Dyslexia is one of several distinct learning disabilities. It is a specific language-based disorder of constitutional origin characterized by difficulties in single word decoding, usually reflecting insufficient phonological processing abilities. These difficulties in single word decoding are often unexpected in relation to age and other cognitive and academic abilities; they are not the result of generalized developmental disability or sensory impairment. Dyslexia is manifest by variable difficulty with different forms of language, often including, in addition to problems reading, a conspicuous problem with acquiring proficiency in writing and spelling.
The Definition of Dyslexia as adopted by the Research Committee of IDA, May 11, 1994 and by the National Institutes of Health, 1994. Studies show that individuals with dyslexia process information in a different area of the brain than do non-dyslexics. Many people who are dyslexic are of average to above average intelligence.
Dyslexia is one type of learning disability. Others include:
- Dyscalculia – a mathematical disability in which a person has unusual difficulty solving arithmetic problems and grasping math concepts.
- Dysgraphia – a neurological-based writing disability in which a person finds it hard to form letters or write within a defined space.
Are Attention Deficit Disorder (ADD) and Attention Deficit Hyperactive Disorder (ADHD) learning disabilities?
No, they are behavioral disorders.
An individual can have more than one learning or behavioral disability. In various studies as many as 50% of those diagnosed with a learning or reading difference have also been diagnosed with ADHD.
Although disabilities may co-occur, one is not the cause of the other.
15-20% of the population have a language-based learning disability. Of the students with specific learning disabilities receiving special education services, 70-80% have deficits in reading. Dyslexia is the most common cause of reading, writing and spelling difficulties. Dyslexia affects males and females nearly equally, and people from different ethnic and socio-economic backgrounds as well.
Yes! If children who are dyslexic get effective phonological training in Kindergarten and 1st grade, they will have significantly fewer problems in learning to read at grade level than do children who are not identified or helped until 3rd grade.
74% of the children who are poor readers in 3rd grade remain poor readers in the 9th grade. Often they can’t read well as adults either.
It is never too late for individuals with dyslexia to learn to read, process and express information more efficiently. Research shows that programs utilizing multi-sensory structured language techniques can help children and adults learn to read.
The causes for dyslexia are neurobiological and genetic. Individuals inherit the genetic links for dyslexia. Chances are that one of the child’s parents, grandparents, aunts, or uncles is dyslexic.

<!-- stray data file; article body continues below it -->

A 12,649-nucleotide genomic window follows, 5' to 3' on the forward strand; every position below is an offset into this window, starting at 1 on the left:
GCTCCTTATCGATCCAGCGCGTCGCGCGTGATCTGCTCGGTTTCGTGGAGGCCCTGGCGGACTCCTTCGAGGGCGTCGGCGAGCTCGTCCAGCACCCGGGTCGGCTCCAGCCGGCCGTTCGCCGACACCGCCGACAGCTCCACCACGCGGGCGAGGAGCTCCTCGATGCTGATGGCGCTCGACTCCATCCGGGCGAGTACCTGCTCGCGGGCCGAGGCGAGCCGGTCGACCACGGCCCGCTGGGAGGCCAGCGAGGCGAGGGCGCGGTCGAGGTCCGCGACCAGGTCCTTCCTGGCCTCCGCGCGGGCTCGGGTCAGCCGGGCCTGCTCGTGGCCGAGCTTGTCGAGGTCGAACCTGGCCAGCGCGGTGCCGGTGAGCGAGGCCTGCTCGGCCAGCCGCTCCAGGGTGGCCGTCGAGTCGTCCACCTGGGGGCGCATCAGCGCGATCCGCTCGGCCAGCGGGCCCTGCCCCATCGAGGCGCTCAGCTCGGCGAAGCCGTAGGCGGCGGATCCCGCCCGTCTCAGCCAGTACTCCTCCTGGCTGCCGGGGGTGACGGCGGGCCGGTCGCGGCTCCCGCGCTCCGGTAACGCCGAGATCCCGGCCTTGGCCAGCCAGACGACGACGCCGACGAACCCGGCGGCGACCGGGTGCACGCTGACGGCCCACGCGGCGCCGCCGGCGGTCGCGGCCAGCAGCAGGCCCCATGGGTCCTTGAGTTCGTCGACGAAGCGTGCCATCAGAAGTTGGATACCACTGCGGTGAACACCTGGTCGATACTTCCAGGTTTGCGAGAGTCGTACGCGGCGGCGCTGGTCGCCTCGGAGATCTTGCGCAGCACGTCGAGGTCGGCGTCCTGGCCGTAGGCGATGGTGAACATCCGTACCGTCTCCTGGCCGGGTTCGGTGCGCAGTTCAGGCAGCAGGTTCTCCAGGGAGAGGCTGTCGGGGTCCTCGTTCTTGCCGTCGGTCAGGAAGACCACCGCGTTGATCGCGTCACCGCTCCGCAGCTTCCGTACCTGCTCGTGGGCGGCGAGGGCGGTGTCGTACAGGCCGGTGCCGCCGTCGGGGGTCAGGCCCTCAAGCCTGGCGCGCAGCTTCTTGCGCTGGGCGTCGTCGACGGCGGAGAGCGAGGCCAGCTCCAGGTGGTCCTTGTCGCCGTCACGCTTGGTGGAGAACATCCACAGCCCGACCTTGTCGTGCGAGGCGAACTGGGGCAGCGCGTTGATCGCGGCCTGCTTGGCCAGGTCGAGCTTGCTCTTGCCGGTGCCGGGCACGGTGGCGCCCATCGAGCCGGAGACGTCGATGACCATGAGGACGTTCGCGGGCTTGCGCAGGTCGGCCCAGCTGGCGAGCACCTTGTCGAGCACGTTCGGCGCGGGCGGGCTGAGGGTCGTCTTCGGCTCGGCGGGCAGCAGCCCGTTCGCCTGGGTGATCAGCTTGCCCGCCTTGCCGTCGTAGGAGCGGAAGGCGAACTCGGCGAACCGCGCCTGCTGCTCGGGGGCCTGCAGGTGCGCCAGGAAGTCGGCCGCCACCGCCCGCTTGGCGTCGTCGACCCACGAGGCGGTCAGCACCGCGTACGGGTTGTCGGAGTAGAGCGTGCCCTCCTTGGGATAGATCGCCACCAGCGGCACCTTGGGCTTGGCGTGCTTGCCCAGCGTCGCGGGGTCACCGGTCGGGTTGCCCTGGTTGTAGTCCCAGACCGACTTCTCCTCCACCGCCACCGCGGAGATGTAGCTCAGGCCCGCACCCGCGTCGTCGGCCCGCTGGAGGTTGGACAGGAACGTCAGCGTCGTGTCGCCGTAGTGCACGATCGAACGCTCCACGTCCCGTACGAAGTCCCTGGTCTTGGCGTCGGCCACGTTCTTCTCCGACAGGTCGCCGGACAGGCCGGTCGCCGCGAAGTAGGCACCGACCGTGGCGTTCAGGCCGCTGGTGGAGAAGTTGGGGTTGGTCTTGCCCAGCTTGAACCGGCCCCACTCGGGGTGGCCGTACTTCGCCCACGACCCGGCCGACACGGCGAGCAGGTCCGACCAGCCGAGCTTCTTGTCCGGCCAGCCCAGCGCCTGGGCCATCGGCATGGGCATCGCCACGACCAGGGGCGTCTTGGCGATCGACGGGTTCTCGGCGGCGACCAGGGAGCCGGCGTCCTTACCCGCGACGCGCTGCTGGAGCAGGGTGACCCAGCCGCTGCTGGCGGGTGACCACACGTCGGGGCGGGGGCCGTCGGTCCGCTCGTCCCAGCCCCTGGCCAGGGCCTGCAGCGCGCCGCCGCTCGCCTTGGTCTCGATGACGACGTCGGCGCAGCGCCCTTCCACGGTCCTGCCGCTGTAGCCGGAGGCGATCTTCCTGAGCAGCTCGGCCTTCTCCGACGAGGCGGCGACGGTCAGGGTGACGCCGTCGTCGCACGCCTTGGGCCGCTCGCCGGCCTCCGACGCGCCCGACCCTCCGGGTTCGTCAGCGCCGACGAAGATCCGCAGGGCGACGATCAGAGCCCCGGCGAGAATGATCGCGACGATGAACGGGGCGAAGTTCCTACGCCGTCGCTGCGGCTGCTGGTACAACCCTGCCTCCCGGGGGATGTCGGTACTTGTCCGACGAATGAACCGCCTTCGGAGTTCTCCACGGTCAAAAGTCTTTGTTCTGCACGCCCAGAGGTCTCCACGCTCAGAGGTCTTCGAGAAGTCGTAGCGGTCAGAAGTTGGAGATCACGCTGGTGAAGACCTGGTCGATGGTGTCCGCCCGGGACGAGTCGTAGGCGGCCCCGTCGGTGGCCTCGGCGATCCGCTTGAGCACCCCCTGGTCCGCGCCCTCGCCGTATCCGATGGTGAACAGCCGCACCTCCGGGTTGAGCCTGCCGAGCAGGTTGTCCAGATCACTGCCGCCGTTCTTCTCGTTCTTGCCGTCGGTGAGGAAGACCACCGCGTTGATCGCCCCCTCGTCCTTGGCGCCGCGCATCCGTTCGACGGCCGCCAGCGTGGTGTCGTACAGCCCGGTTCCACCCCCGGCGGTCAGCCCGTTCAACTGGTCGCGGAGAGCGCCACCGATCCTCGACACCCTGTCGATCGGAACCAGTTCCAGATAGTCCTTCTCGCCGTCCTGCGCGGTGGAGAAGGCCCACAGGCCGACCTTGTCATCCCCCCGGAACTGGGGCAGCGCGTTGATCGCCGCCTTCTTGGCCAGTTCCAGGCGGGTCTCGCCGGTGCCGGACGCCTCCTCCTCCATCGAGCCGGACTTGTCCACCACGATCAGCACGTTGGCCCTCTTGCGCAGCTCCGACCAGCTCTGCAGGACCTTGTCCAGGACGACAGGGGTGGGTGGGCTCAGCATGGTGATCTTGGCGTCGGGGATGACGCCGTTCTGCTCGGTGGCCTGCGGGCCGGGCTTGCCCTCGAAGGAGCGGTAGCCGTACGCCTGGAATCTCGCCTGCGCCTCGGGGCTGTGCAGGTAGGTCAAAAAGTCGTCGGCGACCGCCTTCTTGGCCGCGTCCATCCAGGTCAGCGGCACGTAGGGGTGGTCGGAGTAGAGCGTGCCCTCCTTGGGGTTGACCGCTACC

No, dyslexia is not a disease. There is no cure.
With proper diagnosis, appropriate instruction, hard work and support from family, teachers, friends, and others, individuals who are dyslexic can succeed in school and later as working adults.
No, individuals can succeed in varied fields despite their dyslexia. Examples include:
- Barbara Corcoran – American businesswoman, entrepreneur, real estate mogul, and star of “Shark Tank.” Website: http://www.barbaracorcoran.com/
- Ann Bancroft – First woman in history to cross the ice to both the North and South Poles.
Web site: http://www.yourexpedition.com
- David Boies – Trial lawyer whose high-profile clients have included former U.S. Vice President Al Gore, Jr., Napster, and the U.S. Justice Dept. in its antitrust suit against Microsoft.
- Erin Brokovich – Real-life heroine who exposed a cover-up by a major California utility that was contaminating the local water supply. Their actions had severe, even deadly consequences to the members of the community. With her help, the townspeople were awarded a $333 million settlement, the largest ever in a U.S. direct-action lawsuit. (Julia Roberts played her in the movie with the same name.)
- Stephen J. Cannell – Author and Emmy Award-winning TV producer and writer, who has created or co-created more than 38 shows, of which he has scripted more than 350 episodes and produced or executive produced more than 1,500 episodes. His hits include “The Rockford Files,” “A-Team,” “21 Jump Street,” “Wiseguy,” “Renegade” and “Silk Stalkings.” Web site: http://www.cannell.com
- Whoopi Goldberg – Actor and comedian, winner of an Academy Award for her supporting role in “Ghost,” also an Academy Award nomination for her role in “The Color Purple.”
Click here for a list of other well-known people thought to have dyslexia or other learning disabilities. None of these people are letting dyslexia hold them back, so encourage students to focus on their strengths and interests!
If a person exhibits several of the characteristics listed in “Common Signs of Dyslexia” and the difficulties are unexpected for the person’s age, educational level, or cognitive abilities, the person should be tested by an educational diagnostician or a team of trained professionals. (It is important to note that the “Common Signs” are indicators, not proof of dyslexia. The only way to verify that an individual is dyslexic is through testing by a qualified examiners.)
Basic Facts about Dyslexia: What Every Layperson Ought to Know – Copyright 1993, 2nd ed. 1998. The International Dyslexia Association, Baltimore, MD.
Learning Disabilities: Information, Strategies, Resources – Copyright 2000. Coordinated Campaign for Learning Disabilities, a collaboration of the leading U.S. non-profit learning disabilities organization. Used with permission.
Research studies sponsored by the National Institute of Child Health and Human Development, National Institutes of Health, Bethesda, MD.
FROM THE INTERNATIONAL DYSLEXIA ASSOCIATION